I am a previous patient of Dr. Stein’s and I did not receive intravenous (IV) medication. What should I do? Syringe and needle re-use was identified only for IV medication administration, including sedation. Patients who only received local injections (injections into the mouth) do not need to be tested. We do not recommend testing for patients who did not receive IV medications. However, if you are not sure if you received IV medications, the safest option is to be tested for hepatitis B, hepatitis C, and HIV. You should talk to your health care provider about getting tested for hepatitis B, hepatitis C, and HIV. Why should I be concerned about these infections if I haven’t had any symptoms? People infected with viruses like HIV, hepatitis B, and hepatitis C may not have symptoms for many years. It is possible you might have been infected and not know it. Even if you may not feel ill or remember getting sick, if you received IV medications, including sedation, at one of Dr. Stein’s offices between September 1999 and June 2011, you should be tested for HIV, hepatitis B, and hepatitis C to make sure you are not infected. Knowing whether you are infected is important, so you can be treated if your test results are positive. Do I need a letter from the state health department to get tested? No. You do not need a letter to get tested. If you were a patient who received medications through an intravenous (IV) line, including sedation, during a procedure done by Dr. Stephen Stein between September 1999 and June 2011 at the locations specified above, you should be tested for HIV, hepatitis B, and hepatitis C. How likely is it that I may be infected with HIV, hepatitis B, or hepatitis C from Dr. Stein’s offices? It is currently unknown if any transmission of hepatitis B, hepatitis C, or HIV, occurred as a result of unsafe injection practices at Dr. Stein’s offices. It is unknown how many, if any, people might have been infected at Dr. Stein’s offices. HIV, hepatitis B, and hepatitis C are routinely found in the population. Even if patients of Dr. Stein are infected, they may not have been infected at Dr. Stein’s offices. Although testing can determine if a person is infected, it cannot determine the source of the infection. In Colorado, the number of people living with HIV, hepatitis B, and hepatitis C in 2011 are estimated as follows: o In 2011, an estimated 1 out of 451 people in Colorado were reported to be living with HIV and AIDS. o In 2011, an estimated 1 out of 9840 people in Colorado were reported to be living with hepatitis B. o In 2011, an estimated 1 out of 1552 people in Colorado were reported to be living with hepatitis C. In Colorado, the Board of Health requires physicians and other health care providers to report HIV, hepatitis B and hepatitis C cases to the Colorado Department of Public Health and Environment.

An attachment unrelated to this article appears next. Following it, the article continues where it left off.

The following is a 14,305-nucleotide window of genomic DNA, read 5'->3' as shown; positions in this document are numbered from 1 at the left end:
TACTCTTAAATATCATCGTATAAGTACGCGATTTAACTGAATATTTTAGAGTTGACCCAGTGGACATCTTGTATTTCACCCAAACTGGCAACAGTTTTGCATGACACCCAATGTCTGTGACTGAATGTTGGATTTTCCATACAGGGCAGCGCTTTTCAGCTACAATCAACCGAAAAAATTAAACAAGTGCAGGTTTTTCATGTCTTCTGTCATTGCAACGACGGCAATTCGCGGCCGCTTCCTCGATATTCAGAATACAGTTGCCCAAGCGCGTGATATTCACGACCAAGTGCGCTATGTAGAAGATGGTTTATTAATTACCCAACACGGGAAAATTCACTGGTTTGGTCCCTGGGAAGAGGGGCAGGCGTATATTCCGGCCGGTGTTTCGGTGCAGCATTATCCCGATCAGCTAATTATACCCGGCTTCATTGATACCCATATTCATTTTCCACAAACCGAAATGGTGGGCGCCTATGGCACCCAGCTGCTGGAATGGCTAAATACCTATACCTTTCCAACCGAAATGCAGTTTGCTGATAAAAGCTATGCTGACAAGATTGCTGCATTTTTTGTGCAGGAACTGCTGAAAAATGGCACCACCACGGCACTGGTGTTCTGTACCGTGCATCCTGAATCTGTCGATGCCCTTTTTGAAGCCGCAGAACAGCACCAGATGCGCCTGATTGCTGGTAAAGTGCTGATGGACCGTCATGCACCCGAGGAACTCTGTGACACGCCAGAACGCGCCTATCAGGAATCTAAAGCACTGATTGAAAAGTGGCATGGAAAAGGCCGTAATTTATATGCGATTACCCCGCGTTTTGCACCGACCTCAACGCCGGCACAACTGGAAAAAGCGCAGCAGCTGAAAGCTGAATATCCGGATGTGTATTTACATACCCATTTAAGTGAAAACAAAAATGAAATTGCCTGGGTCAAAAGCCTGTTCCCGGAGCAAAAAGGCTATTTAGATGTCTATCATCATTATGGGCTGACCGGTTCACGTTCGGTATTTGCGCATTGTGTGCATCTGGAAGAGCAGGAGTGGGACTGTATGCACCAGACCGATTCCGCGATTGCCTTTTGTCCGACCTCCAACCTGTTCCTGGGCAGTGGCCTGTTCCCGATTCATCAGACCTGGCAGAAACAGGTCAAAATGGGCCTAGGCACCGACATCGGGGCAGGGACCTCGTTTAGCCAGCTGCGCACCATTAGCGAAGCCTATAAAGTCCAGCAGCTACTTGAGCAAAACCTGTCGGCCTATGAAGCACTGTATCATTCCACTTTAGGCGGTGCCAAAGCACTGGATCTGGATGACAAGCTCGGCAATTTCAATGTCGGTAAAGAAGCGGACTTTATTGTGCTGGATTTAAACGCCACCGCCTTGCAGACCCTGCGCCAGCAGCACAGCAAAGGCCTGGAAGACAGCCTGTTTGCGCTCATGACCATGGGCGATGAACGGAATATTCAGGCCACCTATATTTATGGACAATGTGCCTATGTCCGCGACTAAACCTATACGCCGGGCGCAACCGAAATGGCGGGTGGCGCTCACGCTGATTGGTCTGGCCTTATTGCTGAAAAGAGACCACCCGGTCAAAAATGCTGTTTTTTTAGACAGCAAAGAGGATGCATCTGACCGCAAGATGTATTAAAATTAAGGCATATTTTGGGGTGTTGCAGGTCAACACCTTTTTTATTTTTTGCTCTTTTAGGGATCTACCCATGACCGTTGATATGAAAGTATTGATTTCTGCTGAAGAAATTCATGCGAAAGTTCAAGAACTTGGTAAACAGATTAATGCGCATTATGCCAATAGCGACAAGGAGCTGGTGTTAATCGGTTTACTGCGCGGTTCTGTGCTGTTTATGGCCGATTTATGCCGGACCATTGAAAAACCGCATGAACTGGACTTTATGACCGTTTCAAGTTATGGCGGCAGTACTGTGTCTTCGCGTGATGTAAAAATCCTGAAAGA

To find out more about how these viruses are spread, please refer to the following resources: o HIV: http://www.cdphe.state.co.us/dc/HIVandSTD/index.html http://www.cdc.gov/hiv/default.htm o Hepatitis B: http://www.cdc.gov/hepatitis/index.htm http://www.hepatitiscolorado.info o Hepatitis C: http://www.cdc.gov/hepatitis/index.htm http://www.hepatitiscolorado.info What if my test is positive? If your test is positive, you will need to discuss this with your health care provider, who can determine the appropriate next steps. If it is determined that you have HIV, hepatitis B, or hepatitis C, it is important that you receive ongoing medical care and learn how to prevent transmission to others. If I am positive for HIV, hepatitis B, or hepatitis C, how will I know if I was infected from exposure at Dr. Stein’s offices? There is no way to know for certain if the infection was from a specific exposure. Testing cannot determine where you were infected. Have there been previous occurrences of HIV, hepatitis B, or hepatitis C transmitted in a health care setting? Recent investigations undertaken by state and local health departments and the Centers for Disease Control and Prevention (CDC) have identified improper use of syringes, needles, and medication vials during routine health care procedures, such as administering injections. These practices have resulted in one or more of the following: o Transmission of bloodborne viruses, including hepatitis C virus to patients o Notification of thousands of patients of possible exposure to bloodborne pathogens and recommendations that they be tested for HIV, hepatitis B, and hepatitis C o Referral of providers to licensing boards for disciplinary action o Malpractice suits filed by patients For more information on unsafe injection practices: o http://www.cdphe.state.co.us/dc/Epidemiology/injsafety.html o http://www.cdc.gov/injectionsafety/ o http://www.oneandonlycampaign.org/ As a patient, how can I protect myself? It is important to remember the possible spread of HIV, hepatitis B, and hepatitis C was not related to the dental procedures, but rather to unsafe injection practices during the administration of medications, including sedation, to patients. When proper injection practices are followed, medical and dental procedures, including oral surgery, are generally safe. All health care professionals and medical facilities should follow safe injection practices and infection control procedures. Patients can and should ask their medical providers about the practices used in their facility. As a patient, you should feel empowered to discuss with your health care provider what steps are being taken to protect you and your family. To learn more about injection safety efforts, please visit the following websites: